- Publication Date:
- NSF-PAR ID:
- Journal Name:
- Frontiers in Molecular Biosciences
- Sponsoring Org:
- National Science Foundation
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Robinson, Peter (Ed.)Abstract Motivation Genomic DNA replicates according to a reproducible spatiotemporal program, with some loci replicating early in S phase while others replicate late. Despite being a central cellular process, DNA replication timing studies have been limited in scale due to technical challenges. Results We present TIGER (Timing Inferred from Genome Replication), a computational approach for extracting DNA replication timing information from whole genome sequence data obtained from proliferating cell samples. The presence of replicating cells in a biological specimen leads to non-uniform representation of genomic DNA that depends on the timing of replication of different genomic loci. Replication dynamics can hence be observed in genome sequence data by analyzing DNA copy number along chromosomes while accounting for other sources of sequence coverage variation. TIGER is applicable to any species with a contiguous genome assembly and rivals the quality of experimental measurements of DNA replication timing. It provides a straightforward approach for measuring replication timing and can readily be applied at scale. Availability and Implementation TIGER is available at https://github.com/TheKorenLab/TIGER. Supplementary information Supplementary data are available at Bioinformatics online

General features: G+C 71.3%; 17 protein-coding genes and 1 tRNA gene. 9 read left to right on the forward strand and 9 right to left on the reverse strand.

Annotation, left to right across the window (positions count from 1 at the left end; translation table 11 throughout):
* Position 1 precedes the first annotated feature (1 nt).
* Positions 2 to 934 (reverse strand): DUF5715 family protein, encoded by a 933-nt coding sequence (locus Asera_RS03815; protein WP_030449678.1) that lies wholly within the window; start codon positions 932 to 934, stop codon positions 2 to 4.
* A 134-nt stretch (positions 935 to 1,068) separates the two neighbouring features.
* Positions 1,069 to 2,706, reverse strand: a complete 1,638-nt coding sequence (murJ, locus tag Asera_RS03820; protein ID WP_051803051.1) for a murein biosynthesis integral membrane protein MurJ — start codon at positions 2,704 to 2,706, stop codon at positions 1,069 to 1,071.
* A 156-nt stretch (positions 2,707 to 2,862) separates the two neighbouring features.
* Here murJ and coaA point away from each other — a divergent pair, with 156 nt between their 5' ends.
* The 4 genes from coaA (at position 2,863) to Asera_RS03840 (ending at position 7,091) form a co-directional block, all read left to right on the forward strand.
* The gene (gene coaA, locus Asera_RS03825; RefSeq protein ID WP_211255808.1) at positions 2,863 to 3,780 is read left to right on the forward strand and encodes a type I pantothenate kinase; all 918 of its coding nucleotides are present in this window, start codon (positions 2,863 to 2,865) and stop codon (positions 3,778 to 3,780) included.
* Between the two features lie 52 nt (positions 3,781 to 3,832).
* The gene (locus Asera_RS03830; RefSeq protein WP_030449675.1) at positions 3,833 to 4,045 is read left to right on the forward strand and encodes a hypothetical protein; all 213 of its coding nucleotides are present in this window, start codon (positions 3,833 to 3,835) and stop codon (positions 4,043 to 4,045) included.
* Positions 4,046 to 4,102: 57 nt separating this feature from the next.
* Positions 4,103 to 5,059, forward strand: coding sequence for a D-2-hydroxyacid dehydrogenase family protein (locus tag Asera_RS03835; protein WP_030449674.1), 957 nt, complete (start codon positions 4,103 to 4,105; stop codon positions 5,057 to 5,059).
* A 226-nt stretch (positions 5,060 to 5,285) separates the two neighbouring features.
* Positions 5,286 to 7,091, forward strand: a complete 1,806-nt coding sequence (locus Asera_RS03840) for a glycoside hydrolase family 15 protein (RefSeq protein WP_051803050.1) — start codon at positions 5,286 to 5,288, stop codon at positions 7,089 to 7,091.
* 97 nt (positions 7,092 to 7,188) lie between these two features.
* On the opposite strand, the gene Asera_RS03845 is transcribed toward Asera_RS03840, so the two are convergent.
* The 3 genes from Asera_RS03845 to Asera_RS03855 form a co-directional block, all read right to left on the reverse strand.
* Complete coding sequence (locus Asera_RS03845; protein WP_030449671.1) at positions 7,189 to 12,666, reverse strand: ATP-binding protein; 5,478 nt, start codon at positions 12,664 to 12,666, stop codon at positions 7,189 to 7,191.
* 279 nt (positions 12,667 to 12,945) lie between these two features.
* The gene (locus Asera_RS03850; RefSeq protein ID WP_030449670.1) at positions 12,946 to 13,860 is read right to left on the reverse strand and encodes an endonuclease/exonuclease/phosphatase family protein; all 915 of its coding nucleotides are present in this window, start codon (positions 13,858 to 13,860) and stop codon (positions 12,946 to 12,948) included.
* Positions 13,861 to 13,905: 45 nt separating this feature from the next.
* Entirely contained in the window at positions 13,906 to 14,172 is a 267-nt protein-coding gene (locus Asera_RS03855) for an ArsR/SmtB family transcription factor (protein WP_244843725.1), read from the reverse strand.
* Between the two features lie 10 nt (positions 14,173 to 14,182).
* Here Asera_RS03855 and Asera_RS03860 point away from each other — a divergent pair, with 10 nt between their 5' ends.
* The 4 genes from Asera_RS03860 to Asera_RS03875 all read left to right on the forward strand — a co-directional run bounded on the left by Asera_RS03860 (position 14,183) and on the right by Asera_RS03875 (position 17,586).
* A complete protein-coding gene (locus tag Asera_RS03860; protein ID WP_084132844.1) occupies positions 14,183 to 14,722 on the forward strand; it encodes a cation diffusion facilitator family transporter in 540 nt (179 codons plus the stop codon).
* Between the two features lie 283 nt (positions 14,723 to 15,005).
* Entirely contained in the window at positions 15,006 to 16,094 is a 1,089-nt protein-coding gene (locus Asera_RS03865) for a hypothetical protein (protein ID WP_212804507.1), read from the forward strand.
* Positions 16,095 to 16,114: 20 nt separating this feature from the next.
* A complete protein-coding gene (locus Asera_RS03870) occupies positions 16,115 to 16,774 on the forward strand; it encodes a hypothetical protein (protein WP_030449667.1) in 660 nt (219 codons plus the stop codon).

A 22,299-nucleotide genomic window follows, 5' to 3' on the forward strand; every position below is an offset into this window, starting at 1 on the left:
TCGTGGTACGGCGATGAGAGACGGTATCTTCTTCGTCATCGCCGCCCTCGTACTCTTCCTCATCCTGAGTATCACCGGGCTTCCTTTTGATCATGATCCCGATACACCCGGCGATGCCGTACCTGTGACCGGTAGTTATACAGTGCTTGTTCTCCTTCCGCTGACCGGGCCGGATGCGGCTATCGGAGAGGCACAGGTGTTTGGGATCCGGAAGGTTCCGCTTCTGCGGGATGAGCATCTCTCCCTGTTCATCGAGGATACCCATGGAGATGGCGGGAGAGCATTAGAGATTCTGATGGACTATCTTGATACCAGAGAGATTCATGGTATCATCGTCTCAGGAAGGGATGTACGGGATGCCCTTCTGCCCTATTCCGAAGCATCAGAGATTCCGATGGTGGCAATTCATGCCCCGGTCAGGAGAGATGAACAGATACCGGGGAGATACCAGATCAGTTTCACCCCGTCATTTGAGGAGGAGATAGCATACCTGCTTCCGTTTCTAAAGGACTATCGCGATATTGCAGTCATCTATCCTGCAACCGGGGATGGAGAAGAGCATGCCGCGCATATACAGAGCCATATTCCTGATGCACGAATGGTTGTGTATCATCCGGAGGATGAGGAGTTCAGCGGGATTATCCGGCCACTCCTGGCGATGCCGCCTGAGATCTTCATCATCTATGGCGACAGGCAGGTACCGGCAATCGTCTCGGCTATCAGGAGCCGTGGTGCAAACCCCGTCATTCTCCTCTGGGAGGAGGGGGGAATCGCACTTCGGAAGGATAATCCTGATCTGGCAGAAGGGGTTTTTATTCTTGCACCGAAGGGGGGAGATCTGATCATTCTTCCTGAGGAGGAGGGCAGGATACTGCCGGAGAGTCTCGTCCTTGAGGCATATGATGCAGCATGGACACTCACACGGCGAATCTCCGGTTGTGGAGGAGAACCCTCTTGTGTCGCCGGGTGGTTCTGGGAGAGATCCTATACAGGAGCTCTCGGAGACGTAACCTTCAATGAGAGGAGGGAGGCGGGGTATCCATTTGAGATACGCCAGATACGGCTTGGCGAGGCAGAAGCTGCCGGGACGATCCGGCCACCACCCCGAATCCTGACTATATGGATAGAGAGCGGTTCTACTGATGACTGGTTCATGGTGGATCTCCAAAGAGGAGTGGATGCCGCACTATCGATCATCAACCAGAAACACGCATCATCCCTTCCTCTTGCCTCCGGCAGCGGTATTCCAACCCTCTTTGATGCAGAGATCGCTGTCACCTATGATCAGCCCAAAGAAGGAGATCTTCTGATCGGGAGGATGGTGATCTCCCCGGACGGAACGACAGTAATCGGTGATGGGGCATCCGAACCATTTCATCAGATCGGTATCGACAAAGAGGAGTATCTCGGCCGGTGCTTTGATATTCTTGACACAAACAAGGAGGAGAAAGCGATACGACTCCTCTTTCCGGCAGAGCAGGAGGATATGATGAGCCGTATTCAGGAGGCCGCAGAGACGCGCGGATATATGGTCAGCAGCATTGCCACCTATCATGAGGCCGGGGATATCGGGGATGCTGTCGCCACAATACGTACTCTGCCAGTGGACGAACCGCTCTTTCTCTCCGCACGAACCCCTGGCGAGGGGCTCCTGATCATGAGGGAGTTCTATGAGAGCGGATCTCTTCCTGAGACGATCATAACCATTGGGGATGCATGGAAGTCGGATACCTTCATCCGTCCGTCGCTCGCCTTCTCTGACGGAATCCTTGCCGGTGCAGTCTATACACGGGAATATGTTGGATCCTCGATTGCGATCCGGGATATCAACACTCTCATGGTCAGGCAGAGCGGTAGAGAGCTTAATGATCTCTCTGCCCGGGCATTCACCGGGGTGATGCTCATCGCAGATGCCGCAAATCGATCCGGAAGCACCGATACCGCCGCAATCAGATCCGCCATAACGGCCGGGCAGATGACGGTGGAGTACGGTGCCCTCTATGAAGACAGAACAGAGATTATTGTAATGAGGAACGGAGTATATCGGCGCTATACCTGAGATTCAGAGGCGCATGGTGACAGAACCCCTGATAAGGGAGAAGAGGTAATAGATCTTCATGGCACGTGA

High-resolution reconstruction of spatial chromosome organizations from chromatin contact maps is highly demanded, but is hindered by extensive pairwise constraints, substantial missing data, and limited resolution and cell-type availabilities. Here, we present FLAMINGO, a computational method that addresses these challenges by compressing inter-dependent Hi-C interactions to delineate the underlying low-rank structures in 3D space, based on the low-rank matrix completion technique. FLAMINGO successfully generates 5 kb- and 1 kb-resolution spatial conformations for all chromosomes in the human genome across multiple cell-types, the largest resources to date. Compared to other methods using various experimental metrics, FLAMINGO consistently demonstrates superior accuracy in recapitulating observed structures with raises in scalability by orders of magnitude. The reconstructed 3D structures efficiently facilitate discoveries of higher-order multi-way interactions, imply biological interpretations of long-range QTLs, reveal geometrical properties of chromatin, and provide high-resolution references to understand structural variabilities. Importantly, FLAMINGO achieves robust predictions against high rates of missing data and significantly boosts 3D structure resolutions. Moreover, FLAMINGO shows vigorous cross cell-type structure predictions that capture cell-type specific spatial configurations via integration of 1D epigenomic signals. FLAMINGO can be widely applied to large-scale chromatin contact maps and expand high-resolution spatial genome conformations for diverse cell-types.
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Target search by an imported conjugative DNA element for a unique integration site along a bacterial chromosome during horizontal gene transfer
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